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  1. #1
    Join Date
    Jan 2007
    Posts
    54

    HVAC in Crawlspace

    Currently building a new home and my HVAC contractor wants to put the gas furnance in the crawlspace. What are the positives and negatives by doing so. My crawlspace is about 6 blocks high where he wants to put it with a crawlspace door with in 8 feet of unit.

  2. #2
    Join Date
    Feb 2004
    Location
    New Mexico
    Posts
    5,542
    There is almost nothing positive about equipment in a crawl space. Some companies won't service them as it's technically considered a confined space requiring two people with ventilation and communication. I know this is not common today but I believe it's coming.
    While you might save a little space in the living area in my experience crawl equipment doesn't get the extent of maintenance a unit in a more accessible space would.
    Ducts have to be carefully insulated to prevent condensation.
    Lets face it. Crawls are mostly nasty. Spiders, snakes, mice and the guy servicing the unit can't wait to get out. Not to mention he is covered with dirt and has to go to another call.
    Attic spaces aren't any better. These installs were some reasons I only do commercial.
    Tracers work both ways.

  3. #3
    Join Date
    Feb 2009
    Location
    pinehurst north carolina
    Posts
    54

    Cool

    Quote Originally Posted by Bigdog8 View Post
    Currently building a new home and my HVAC contractor wants to put the gas furnance in the crawlspace. What are the positives and negatives by doing so. My crawlspace is about 6 blocks high wh ere he wants to put it with a crawlspace door with in 8 feet of unit.
    There are both positives and negatives. The negatives are its under the house and subject to animals getting in and messing with the ductwork or equipment, could be that the maintenance person does poor work because you can't see him. I live in NC and don't know that I've ever heard of a person not working on a unit because its under the house unless the house is real low and the person is real big or there are issues like standing water or snakes or something else like that, its not at all common for companies to refuse work.
    The positives are that while its under the house you don't have all the equipment operating noise that you would if it was inside the space, the venting is all easily accessible to work on if there is a problem, the ductwork is the same easily accessible if it needed balancing or ever got messed up it could be easily replaced or cleaned, no special insulation required of course if you were running the duct in a conditioned space then its not needed to be insulated at all,better options at space requirements for enlarging returns or supplies, less chance of condensate leak ruining flooring, most importantly any repairs are going to be done outside of the house which means the walls don't get banged up, the floors don't get mud tracked in or scratched up.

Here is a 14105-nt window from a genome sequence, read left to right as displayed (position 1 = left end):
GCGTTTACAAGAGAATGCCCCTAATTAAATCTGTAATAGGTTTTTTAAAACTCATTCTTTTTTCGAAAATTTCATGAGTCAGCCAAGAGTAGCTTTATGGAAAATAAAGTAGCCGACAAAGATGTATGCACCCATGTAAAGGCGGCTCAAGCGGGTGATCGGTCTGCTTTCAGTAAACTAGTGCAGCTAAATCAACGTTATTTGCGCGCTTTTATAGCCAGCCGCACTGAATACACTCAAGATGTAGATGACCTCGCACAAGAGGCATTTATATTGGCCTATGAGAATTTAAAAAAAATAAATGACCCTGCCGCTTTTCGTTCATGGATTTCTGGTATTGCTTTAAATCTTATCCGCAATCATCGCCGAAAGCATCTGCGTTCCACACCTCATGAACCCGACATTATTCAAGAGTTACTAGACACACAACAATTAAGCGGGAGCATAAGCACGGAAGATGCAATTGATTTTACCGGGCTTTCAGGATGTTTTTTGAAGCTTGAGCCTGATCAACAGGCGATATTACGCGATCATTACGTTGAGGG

Of c ourse if you put it in the attic you've got a whole bunch of other issues so if I had my choice and trusted the hvac company I contracted and knew beyond a shadow of a doubt there would'nt be any changes I'd put it in a mechanical room but if not I'd go in the crawl space as long as it is pretty high. hope that helps

  4. #4
    Join Date
    Jan 2008
    Posts
    38
    Put it as close to the door as you can and you'll have no problem.

    It's only a pain when you have to crawl the width of the house to get to it.

    Like mine.

  5. #5
    Join Date
    Jun 2003
    Location
    Madison, WI/Cape Coral, FL
    Posts
    6,451
    Crawlspace better than the attic. Provide enough space to work around the unit. Make your crawlspace dry by placing a durable vapor barrier on the earth to stop moisture from the earth. Also seal the space to stop outside moisture from entering the space. Keep the humidity below 55% RH in all inside spaces throughout the year. Provide fresh air ventilation when the home is occupied. An air change every 4-5 hours during occupancy is suggested by most codes and IAQ experts. Green grass climates with adequate fresh air ventilation need supplemental dehumidification. A new home should be healthy and comfortable during typical weather. Regards TB